*16 of those 23 were in a single helicopter crash, later attributed to hostile fire.

Posted by BruceR at 08:36 PM

July 06, 2007

Robson on NDP and Afghan negotiations

Good piece by John Robson on the NDP's stance on Afghanistan. As far as Canada and negotiations go, I don't think anything's changed since I wrote this on the subject.

Posted by BruceR at 02:12 PM

The problem with mercs

Say what you want, this IS a problem in Iraq.

You're seeing it in Afghanistan, too, particularly with the DynCorp-led eradication efforts, conflicting with British and Dutch efforts in Helmand and Uruzgan. Unity of command and purpose is a good idea for a reason. Right now, in Afghanistan as well as Iraq, the private armies and the state ones are increasingly pursuing divergent aims in the same battlespace. See also Jon Lee Anderson in the New Yorker.

Posted by BruceR at 10:00 AM

July 05, 2007

The alarmism spreads

The U.S. blogs pick up the irresponsible Canadian missing radioactive devices stories discussed below. Just great.

Here's a tip: if someone doesn't know the difference between a "radioactive device" and a "nuclear device," hey, they're probably too stupid for you to trust on public security issues.

So is anyone going to tell us how many similar devices (almost all small gauges, etc. with trivial amounts of radioactive material) have gone missing in the US? Would you believe 30,000? Wouldn't it have been nice if the reporters had mentioned that little statistic?

I'll try to say this one more time: if you want to make a serious dirty bomb, you need a gamma emitter in the 20 curie-plus range. Those can be found in basically three places: scientific research, medical radiological applications, oil well-drilling (with food irradiation as a potential fourth). Very few if any have gone missing in North America in the last decade. And if people in these industries are not observing comparable security precautions that they would customarily use for highly toxic compounds, biological threats, or their dynamite shed, respectively, they should be fired, or locked up. But panicking over a missing low-yield device like a moisture-density gauge is stupid, stupid, stupid.

You know what would be really cool? If either Defence R&D Canada or the Canadian Nuclear Safety Commission had put anything on their own websites to clarify public understanding on these issues, sparked by their handing over information to reporters that is being taken wildly out of context. But no, they'd apparently much prefer to just go about their business and let everyone else run around in a panic. Thanks, federal government agencies, for doing your job!

Posted by BruceR at 05:45 PM

July 04, 2007

Sounds about right

The silly UK car bomb plot reminded me of one of my favourite Mythbusters exchanges, a show which, it's safe to say, the hapless brain surgeon conspirators in this plot never watched: if they had they might have known the difference between vapor fires and explosions, or that a cellphone battery has insufficient electrical power to ignite gasoline vapor. After failing to get a port-a-potty pumped full of methane to explode after several attempts, Scottie says:"Maybe it's a myth that methane is flammable." Replies Adam: "It's not a myth, we're just idiots."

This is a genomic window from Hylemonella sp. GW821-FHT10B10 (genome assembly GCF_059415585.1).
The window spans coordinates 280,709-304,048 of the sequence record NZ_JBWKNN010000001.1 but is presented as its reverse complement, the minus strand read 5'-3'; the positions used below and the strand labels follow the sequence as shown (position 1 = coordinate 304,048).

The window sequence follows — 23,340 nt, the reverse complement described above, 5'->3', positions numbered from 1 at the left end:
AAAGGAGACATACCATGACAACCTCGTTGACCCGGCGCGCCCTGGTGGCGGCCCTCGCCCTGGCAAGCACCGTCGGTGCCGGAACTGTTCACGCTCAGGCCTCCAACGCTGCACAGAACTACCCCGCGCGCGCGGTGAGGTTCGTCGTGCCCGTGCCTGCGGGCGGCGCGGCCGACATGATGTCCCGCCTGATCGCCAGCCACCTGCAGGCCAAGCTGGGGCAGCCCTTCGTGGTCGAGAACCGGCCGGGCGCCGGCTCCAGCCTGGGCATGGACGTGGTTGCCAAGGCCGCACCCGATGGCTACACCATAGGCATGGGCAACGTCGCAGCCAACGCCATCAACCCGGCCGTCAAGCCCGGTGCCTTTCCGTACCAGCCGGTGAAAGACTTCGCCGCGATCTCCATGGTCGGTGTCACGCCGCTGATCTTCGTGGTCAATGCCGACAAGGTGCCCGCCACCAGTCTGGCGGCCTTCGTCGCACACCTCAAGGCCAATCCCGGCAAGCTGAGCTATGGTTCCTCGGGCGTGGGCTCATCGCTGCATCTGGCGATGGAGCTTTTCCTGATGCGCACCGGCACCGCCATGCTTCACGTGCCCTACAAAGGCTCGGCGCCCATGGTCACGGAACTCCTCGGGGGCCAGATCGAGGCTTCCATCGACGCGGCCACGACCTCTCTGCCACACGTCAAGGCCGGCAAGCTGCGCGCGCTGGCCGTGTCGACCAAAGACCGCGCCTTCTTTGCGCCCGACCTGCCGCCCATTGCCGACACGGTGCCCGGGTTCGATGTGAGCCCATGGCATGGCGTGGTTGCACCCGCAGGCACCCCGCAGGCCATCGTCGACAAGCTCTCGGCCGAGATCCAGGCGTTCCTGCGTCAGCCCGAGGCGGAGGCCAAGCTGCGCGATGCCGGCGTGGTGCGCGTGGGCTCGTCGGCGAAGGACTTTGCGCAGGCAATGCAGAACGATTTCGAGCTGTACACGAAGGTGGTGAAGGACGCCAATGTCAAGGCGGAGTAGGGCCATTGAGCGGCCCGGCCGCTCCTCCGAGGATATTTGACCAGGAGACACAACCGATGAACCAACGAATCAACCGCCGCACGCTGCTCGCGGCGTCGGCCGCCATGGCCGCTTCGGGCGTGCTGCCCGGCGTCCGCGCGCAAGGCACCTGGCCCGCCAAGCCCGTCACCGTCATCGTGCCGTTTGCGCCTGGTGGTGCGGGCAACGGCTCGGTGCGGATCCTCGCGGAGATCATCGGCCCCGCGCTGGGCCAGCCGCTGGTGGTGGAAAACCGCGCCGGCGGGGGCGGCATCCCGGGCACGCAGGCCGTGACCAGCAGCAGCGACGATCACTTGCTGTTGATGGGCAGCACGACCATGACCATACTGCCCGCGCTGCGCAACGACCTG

Posted by BruceR at 02:30 AM

July 03, 2007

This was a fairly irresponsible article

The latest CP 'dirty bomb' scare story isn't just bad because the original study it's based on is not linked to by either the newspaper or the DRDC's own website, allowing people to make up their own minds from the source.

It's not just irresponsible because the report seems basically a rehash of the Federation of American Scientists' previous effort in this genre.

The real problem is that in covering a report that will undoubtedly have said that the disruption and injury will be the real cause of damage, it does nothing to alleviate that same panic. Journalism as a public service, my ass.

Case in point: A dirty bomb would result in "mass anxiety [despite no direct fatalities], a rush on Toronto's medical facilities [by people who don't need help] and an economic toll [for cleanup and lost work] of up to $23.5 billion.... The nightmarish scenario..." Um, hey, look, a costly cleanup and a bunch of hysterics hassling emergency staff is a bad thing, sure, but "nightmarish?"

Case in point: "Mere placement — not explosion — of a backpack containing 1,000 curies of radioactive cobalt-60 in packed B.C. Place Stadium during a four-hour sporting event would claim about 85 lives and result in economic costs of up to $8 billion."

Leave aside that a human exposed to that quantity of unshielded cobalt-60 has a 100% chance of dying immediately after 20 mins exposure, and that the shielding for a typical cobalt source of this size sufficient to carry it around weighs about 500 lb., making this really a suicide attack of a different variety. The actual calculation here is that 60,000 people fit in BC Place. Of these people, approximately 12,000 will die of cancer at some point in their lives. If the attack were carried out as described, that lifetime risk, assuming everyone was equally irradiated, would mean 12,085 eventually would: in all likelihood statistically undiscernible. Yes, it would be very bad to be sitting in the same row with the slowly dying backpack-guy, just as it would be if he had a backpack full of high explosive instead. That could have been pointed out.